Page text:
Telford and Stephenson’s Welsh Revolution

Beneath the eastern towers of Conwy Castle in northern Wales, the town’s river is crossed by a tightly bundled trio of bridges, each one entirely unalike the others. The most modern one, a simple steel arch from 1958, carries the main road from the east bank and allows motorists a simultaneous view of the other two, Thomas Telford’s 1826 suspension bridge and Robert Stephenson’s 1849 tubular railway bridge. These two structures mirror in miniature their engineers’ respective bridges across the Menai Strait- Telford’s Menai Bridge and Stephenson’s Britannia Bridge. Today, with the latter pair far apart and the Britannia Bridge greatly modified, Conwy is the best place to see their designs- which are among the most influential in the history of civil engineering- up close and in clear contrast.


The bridges and castle, viewed from the east

Telford, whose life I have previously chronicled, monopolized English engineering in the early decades of the nineteenth century. Britain is today crisscrossed by his roads and canals, and his bridge at Conwy initially carried one of the former. Like the Menai Bridge, the Conwy bridge adeptly uses the three major construction materials of the time; iron chains and rods bear the weight of the span, itself originally a bed of wooden beams, with the whole structure ultimately resting on crenellated stone towers and, at one end, anchored to the ancient rock walls of the castle. Today the bridge is reserved for pedestrians, many of whom find it to be the most beautiful of the three bridges. As Telford intended, it could be mistaken for the castle’s drawbridge, and the intricate chains and hangers invite close-up examination.



Top- The intricate technical ironwork; Bottom- the chains anchored to the castle walls

The imposing rail bridge beside it, despite boasting larger castlesque towers, probably inspires less admiration than its delicate counterpart. No ornamentation graces the iron panelling of the twin tubes that traverse the Conwy River, which by virtue of their volume cast the water below into Stygian shadow. Nevertheless, it is a work of genius on the part of Robert Stephenson, the same man who built the Rocket, the most famous of the earliest working locomotives. Time was money for the multitalented Stephenson, who designed the structure to be built quickly without sacrificing strength, for he correctly foresaw that trains would grow larger and more powerful over the coming century.



Top- The twin tubes of the bridge; Bottom- a close up view of the cladding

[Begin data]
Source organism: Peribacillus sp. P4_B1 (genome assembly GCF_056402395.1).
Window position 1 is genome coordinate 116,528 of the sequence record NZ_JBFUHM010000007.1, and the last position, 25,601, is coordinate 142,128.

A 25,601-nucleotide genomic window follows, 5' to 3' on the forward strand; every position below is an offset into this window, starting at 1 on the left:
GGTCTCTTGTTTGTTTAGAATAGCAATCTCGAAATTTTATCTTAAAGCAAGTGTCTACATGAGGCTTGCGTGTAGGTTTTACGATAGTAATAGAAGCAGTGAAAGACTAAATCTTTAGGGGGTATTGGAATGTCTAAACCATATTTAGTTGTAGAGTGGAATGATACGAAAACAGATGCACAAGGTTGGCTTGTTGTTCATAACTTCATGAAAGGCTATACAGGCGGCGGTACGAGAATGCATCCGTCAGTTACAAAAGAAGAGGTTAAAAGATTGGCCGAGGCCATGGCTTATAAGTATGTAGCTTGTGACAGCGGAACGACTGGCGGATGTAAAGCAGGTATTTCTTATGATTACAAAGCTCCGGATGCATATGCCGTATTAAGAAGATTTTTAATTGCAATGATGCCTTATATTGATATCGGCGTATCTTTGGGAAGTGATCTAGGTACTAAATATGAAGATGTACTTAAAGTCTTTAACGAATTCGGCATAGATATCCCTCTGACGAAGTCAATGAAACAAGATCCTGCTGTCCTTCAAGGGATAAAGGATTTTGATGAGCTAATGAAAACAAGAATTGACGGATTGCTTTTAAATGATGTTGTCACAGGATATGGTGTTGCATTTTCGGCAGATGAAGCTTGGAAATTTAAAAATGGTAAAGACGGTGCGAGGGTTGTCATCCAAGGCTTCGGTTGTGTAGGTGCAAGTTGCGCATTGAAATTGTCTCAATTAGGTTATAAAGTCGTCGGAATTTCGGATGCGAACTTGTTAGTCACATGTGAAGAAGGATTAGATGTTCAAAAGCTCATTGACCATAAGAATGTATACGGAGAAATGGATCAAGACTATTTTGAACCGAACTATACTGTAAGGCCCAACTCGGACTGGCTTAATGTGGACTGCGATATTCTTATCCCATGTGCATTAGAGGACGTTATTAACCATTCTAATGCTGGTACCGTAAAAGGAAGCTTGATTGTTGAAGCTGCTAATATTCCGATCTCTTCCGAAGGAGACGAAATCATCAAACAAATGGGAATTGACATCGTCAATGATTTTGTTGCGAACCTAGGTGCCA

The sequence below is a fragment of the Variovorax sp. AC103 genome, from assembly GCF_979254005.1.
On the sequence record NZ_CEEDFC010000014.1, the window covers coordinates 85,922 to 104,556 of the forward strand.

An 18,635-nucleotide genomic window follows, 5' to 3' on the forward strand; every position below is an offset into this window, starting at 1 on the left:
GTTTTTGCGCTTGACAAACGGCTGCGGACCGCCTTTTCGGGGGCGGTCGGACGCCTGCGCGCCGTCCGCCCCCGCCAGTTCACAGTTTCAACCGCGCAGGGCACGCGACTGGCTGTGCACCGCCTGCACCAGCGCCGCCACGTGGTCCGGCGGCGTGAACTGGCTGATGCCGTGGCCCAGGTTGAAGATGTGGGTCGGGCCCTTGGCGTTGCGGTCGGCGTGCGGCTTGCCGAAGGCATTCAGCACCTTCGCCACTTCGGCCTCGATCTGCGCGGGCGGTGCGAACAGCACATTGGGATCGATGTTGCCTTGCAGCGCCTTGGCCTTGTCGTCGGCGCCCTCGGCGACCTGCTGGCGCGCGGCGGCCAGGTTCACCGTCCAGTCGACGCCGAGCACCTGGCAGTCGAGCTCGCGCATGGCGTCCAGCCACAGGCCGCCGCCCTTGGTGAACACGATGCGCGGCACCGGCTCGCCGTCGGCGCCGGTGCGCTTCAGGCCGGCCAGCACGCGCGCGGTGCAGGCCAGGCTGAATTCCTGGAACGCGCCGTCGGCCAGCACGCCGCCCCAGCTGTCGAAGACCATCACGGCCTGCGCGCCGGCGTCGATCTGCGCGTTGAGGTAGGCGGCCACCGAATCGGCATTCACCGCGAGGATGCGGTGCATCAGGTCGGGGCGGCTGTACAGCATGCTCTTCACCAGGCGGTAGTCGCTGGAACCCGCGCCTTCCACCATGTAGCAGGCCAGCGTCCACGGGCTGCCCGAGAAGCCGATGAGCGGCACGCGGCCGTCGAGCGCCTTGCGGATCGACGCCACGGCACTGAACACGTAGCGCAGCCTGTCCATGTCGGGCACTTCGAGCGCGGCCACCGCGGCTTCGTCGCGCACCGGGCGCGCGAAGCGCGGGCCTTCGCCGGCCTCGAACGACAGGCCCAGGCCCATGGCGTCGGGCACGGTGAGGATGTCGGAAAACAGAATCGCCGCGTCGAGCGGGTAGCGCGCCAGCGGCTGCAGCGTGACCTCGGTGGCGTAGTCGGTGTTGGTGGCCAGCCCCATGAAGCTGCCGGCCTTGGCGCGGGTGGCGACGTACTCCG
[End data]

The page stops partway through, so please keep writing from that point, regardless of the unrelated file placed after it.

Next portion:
Both of the Conwy bridges are not especially significant in and of themselves- they are more or less prototypes for each engineer’s civil magnum opus on the Menai Strait. Spanning this water was a particular challenge not only because of the span- which could have been easily crossed by a large but precedented masonry arch- but the height demanded by the royal navy,  whose tall warships made use of the strait as a passage. Telford, above all a brilliant theorist ahead of his time (as seen in his early use of cast iron), designed a suspension bridge with a span without equal, having extensively tested iron chains to prove they could bear such an immense load. Telford realized something that engineers still hold true to this day- in most cases, a suspension system is the most material-efficient way to cross an unusually long gap. The Menai bridge was, however, expensive and the materials imperfect- it has undergone multiple strengthening renovations.



Top- Britannia Bridge; Bottom- Menai Suspension Bridge

Where Telford was theoretical, Stephenson was resourceful. Materials at the time were not strong enough to construct a suspension bridge for trains (these would not materialize until John Roebling made use of steel cables), so Stephenson decided that he had to span the strait with two beams either side of a small central island. Stephenson’s lightbulb moment came when he realized that the rigid, rugged iron girders then just starting to be used to support small bridges could be massively expanded so that a train could run through the center. The resulting tube was both incredibly strong and fast and cheap to produce. In both the Britannia and Conwy bridges they were manufactured offsite and floated into position. The bridges were definite successes, accommodating changes in rail travel for over a century until the unfortunate destruction of the Britannia Bridge in a 1970 fire that could have been prevented by restoration.


In their own individual ways both designs revolutionized bridge construction. It could be argued that all modern suspension bridges have their genesis in Telford’s Menai Bridge, elements of which, like multiple chains spaced across the width, established this form of bridge as the first choice for long spans and were used extensively by future engineers. Stephenson’s tubes, though within a few years made obsolete by trusses, proved that iron beam bridges, when designed through the processes of experimentation and calculation that Stephenson utilized, are strong, safe, and economical- which is why they are used today for mass-manufactured bridges ranging from short overpasses to miles-long multispan structures like China’s Hangzhou Bay Bridge. Today, it is hard to believe that this pastoral corner of Wales was for a few decades the Florence of civil engineering, where a renaissance spearheaded by two industrial masters transformed the field forever.

Sketches in public domain, all photos by author

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